The causation confusion cycle has played out again as it will many more times in US and to an extent international media over the last week. Whether it's a hurricane hitting Florida or New Orleans or Maryland, failing oyster farms in Oregon to British Columbia, absurd drought in Texas and Oklahoma, or tornadoes spewing record numbers of trailer parts to kingdom come, media entertain The question. Is this global warming? Usually, it gets the same fuzzy answer: It could have happened anytime under any climate regime, but such things getting more frequent is consistent with global warming and buildup of greenhouse gases. So true, so tiresome.
So again with Colorado and western wildfires and most important the recent thunderstorm barrage in the eastern US, its ferocious blackout-spawning winds of the terrifically evocative sort named derechos embedded in an epic, early-summer heat wave.
Of all places it was in Australia that the impact on the American psyche got the most succinct description, from NOAA boss and oceanographer Jane Lubchenco at a conference:
- The Australian - Lauren Wilson: Extreme weather shifts US attitudes on climate; In which the reporter hastens to add, in the lede, that there is "no evidence linking some of the events to global warming." Perhaps she meant to write no proof or no conclusive evidence. But no evidence means zero on the aye side. Even if the preponderance is either abstain or nay, there's gotta be some basis for arguing that without the shifted baselines of climate the chances for such heat and thunderstorms and whatnot would have been way, way smaller. The bulk of the story is fine - and its quote from Lubchenco that there is 'insufficient" evidence for links is clear suggestion there is some.
- AP (Rod Mcquirk? Most pickup lacks byline): US science official says more extreme events convincing many American climate change is real; Late addition. Yes, it's McQuirk.
- AP - Seth Borenstein: Is this what global warming looks like? ; Answer is yes. But looks like and is are not the same. So it's also maybe not causal. But his first source, the reliable Jonathan Overpeck, says "This is what global warming looks like at the regional or personal level." One assumes if the weather looks like what global warming would do for a long enough time, 'looks like' starts to be 'is'.
- Washington Post - Darryl Fears: Colorado's table was set for monster fire ; With a convincing laundry list of fires, heat, and other events that seem easily pinned on long term trends.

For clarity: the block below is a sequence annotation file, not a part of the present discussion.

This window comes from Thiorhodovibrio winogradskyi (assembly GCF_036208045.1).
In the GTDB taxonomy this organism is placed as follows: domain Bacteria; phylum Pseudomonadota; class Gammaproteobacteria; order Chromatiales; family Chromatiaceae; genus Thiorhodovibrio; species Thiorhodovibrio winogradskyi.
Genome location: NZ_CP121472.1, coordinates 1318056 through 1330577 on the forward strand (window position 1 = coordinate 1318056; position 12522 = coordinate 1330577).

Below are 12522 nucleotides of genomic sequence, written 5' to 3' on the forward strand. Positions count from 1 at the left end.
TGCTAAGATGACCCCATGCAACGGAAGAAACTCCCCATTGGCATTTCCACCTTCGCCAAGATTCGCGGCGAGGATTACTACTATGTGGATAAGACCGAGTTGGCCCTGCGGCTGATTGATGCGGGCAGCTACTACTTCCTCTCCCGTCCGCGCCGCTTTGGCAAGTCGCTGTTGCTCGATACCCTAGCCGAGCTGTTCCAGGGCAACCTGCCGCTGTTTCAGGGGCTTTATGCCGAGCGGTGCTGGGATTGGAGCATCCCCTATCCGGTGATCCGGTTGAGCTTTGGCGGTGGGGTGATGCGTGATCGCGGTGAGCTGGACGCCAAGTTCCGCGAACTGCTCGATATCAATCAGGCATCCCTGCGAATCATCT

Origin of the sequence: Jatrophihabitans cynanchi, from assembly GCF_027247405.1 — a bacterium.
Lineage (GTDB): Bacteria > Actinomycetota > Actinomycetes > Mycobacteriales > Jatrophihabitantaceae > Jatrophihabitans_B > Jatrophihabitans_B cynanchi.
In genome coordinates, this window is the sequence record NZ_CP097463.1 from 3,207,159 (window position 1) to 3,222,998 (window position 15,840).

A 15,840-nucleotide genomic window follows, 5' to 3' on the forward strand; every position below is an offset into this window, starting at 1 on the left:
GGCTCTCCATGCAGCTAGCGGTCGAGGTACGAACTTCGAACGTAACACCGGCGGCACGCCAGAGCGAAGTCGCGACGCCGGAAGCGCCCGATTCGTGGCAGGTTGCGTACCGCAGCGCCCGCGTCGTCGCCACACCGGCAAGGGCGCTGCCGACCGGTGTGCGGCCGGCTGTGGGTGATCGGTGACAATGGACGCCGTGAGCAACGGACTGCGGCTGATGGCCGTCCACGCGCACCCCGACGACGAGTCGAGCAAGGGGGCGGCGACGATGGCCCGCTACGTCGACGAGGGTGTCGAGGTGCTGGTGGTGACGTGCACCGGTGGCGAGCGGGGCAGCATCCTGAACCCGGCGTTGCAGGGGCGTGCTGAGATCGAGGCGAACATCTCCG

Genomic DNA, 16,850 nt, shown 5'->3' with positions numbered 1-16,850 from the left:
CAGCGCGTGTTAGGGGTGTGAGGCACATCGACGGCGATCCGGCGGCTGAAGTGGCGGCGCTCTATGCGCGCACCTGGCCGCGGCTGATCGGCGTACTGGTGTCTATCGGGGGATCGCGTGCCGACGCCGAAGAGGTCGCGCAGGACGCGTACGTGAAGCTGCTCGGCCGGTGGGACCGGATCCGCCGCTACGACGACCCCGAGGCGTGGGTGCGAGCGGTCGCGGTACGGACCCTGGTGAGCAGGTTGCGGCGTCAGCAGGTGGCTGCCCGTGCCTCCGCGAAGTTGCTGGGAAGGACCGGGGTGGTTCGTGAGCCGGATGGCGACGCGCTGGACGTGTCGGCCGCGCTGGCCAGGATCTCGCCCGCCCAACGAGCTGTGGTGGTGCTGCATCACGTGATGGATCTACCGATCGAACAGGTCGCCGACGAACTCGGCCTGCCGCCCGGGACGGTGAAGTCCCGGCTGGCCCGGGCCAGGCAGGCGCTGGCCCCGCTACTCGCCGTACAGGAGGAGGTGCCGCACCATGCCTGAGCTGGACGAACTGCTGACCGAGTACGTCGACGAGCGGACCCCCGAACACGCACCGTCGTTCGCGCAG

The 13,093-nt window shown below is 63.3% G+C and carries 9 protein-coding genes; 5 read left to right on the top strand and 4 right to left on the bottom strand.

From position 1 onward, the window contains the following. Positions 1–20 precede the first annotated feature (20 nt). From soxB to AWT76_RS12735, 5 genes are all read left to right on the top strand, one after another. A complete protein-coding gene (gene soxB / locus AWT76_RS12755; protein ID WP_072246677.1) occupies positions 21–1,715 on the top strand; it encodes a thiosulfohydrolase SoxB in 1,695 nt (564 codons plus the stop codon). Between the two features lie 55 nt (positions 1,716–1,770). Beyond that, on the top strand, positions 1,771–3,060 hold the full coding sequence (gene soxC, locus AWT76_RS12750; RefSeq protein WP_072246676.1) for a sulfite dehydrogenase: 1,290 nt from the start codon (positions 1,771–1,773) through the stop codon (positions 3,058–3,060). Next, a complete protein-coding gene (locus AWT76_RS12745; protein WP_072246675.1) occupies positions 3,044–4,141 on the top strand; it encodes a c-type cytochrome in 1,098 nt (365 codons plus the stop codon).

- ClimateProgress - Stephen Lacey: Agriculture Undersecretary On Wildfires: 'The Climate Is Changing, And These Fires Are A Very Srong Indicator Of That" ; a solid roundup at this prominent blogsite, citing media and other reports with links. Next jot down is one newspaper story, found through Lacey's report, that merits special mention.
- Colorado Independent - David O. Williams: Experts warn public policy must change in wake of wildfires ;
- Washington Post (column) Petula Dvorak: Washington's Hell Week puts climate change back on the radar ; Am unsure is this line was meant from its first instant as word play, but it certainly wound up that way: "Apparently, a tree falling on a house hits much closer to home than a melting ice cap." Touche. By the way, check out the Nat'l Snow and Ice Data Center's page. The Arctic ice pack IS melting, faster than ever seen in May and June and on into July. And here's the DC forecast today from Jason Samenow at the Post's Capital Weather gang blogspot - and yes, he goes through reasons the weather may get worse as the years swelter by.
*UPDATE (July 9): A package to which our attention mustered thanks to some modest hornblowing in comments:
- Andrew Freedman: July 2 Heat Wave Continues As Storm Cleanup Drags On ; July 5 Historic Heat Wave Marches On as Drought Expands ; July 6 Ongoing Heat Wave in U.S. Rival Events of Dust Bowl Era ;
As long as we're sitting here on July 9 updating this, here's the latest, welcome news:
- AP - Karen Matthews: US Heat Wave 2012: Midwest And East Coast To Get Reprieve From Hot Temperatures ; 46 deaths. Tagline credit to another seven reporters across the midwest and east.
- Charlie Petit